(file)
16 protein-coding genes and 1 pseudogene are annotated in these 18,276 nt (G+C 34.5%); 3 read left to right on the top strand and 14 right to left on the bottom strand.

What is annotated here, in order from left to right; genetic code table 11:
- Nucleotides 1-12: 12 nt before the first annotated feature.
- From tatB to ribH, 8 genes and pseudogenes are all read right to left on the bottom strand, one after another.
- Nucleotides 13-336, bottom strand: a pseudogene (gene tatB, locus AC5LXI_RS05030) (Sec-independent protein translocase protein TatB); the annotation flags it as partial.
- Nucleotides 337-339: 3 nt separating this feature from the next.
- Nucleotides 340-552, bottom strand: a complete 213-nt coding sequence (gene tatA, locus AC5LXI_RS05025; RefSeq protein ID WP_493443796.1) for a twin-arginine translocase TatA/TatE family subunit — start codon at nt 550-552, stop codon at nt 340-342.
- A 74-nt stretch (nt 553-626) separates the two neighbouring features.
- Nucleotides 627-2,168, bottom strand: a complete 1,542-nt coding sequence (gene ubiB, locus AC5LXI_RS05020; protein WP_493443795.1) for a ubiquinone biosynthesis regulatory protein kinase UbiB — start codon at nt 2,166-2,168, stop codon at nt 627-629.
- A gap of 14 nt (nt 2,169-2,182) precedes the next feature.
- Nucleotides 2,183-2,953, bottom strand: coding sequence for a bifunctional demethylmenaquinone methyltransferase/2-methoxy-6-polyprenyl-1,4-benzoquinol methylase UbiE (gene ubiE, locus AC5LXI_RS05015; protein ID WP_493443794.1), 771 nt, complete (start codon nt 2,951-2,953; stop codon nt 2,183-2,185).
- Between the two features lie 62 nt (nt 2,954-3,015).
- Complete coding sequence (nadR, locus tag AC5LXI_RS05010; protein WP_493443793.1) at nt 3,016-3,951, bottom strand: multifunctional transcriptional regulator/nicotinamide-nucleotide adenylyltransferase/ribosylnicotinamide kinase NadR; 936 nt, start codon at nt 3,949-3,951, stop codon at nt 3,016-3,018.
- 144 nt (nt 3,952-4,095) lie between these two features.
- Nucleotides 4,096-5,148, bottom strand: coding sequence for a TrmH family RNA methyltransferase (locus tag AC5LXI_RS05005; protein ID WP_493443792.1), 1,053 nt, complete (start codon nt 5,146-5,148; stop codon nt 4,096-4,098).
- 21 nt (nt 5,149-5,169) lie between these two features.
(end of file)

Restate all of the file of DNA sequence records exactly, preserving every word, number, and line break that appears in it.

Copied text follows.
16 protein-coding genes and 1 pseudogene are annotated in these 18,276 nt (G+C 34.5%); 3 read left to right on the top strand and 14 right to left on the bottom strand.

What is annotated here, in order from left to right; genetic code table 11:
- Nucleotides 1-12: 12 nt before the first annotated feature.
- From tatB to ribH, 8 genes and pseudogenes are all read right to left on the bottom strand, one after another.
- Nucleotides 13-336, bottom strand: a pseudogene (gene tatB, locus AC5LXI_RS05030) (Sec-independent protein translocase protein TatB); the annotation flags it as partial.
- Nucleotides 337-339: 3 nt separating this feature from the next.
- Nucleotides 340-552, bottom strand: a complete 213-nt coding sequence (gene tatA, locus AC5LXI_RS05025; RefSeq protein ID WP_493443796.1) for a twin-arginine translocase TatA/TatE family subunit — start codon at nt 550-552, stop codon at nt 340-342.
- A 74-nt stretch (nt 553-626) separates the two neighbouring features.
- Nucleotides 627-2,168, bottom strand: a complete 1,542-nt coding sequence (gene ubiB, locus AC5LXI_RS05020; protein WP_493443795.1) for a ubiquinone biosynthesis regulatory protein kinase UbiB — start codon at nt 2,166-2,168, stop codon at nt 627-629.
- A gap of 14 nt (nt 2,169-2,182) precedes the next feature.
- Nucleotides 2,183-2,953, bottom strand: coding sequence for a bifunctional demethylmenaquinone methyltransferase/2-methoxy-6-polyprenyl-1,4-benzoquinol methylase UbiE (gene ubiE, locus AC5LXI_RS05015; protein ID WP_493443794.1), 771 nt, complete (start codon nt 2,951-2,953; stop codon nt 2,183-2,185).
- Between the two features lie 62 nt (nt 2,954-3,015).
- Complete coding sequence (nadR, locus tag AC5LXI_RS05010; protein WP_493443793.1) at nt 3,016-3,951, bottom strand: multifunctional transcriptional regulator/nicotinamide-nucleotide adenylyltransferase/ribosylnicotinamide kinase NadR; 936 nt, start codon at nt 3,949-3,951, stop codon at nt 3,016-3,018.
- 144 nt (nt 3,952-4,095) lie between these two features.
- Nucleotides 4,096-5,148, bottom strand: coding sequence for a TrmH family RNA methyltransferase (locus tag AC5LXI_RS05005; protein ID WP_493443792.1), 1,053 nt, complete (start codon nt 5,146-5,148; stop codon nt 4,096-4,098).
- 21 nt (nt 5,149-5,169) lie between these two features.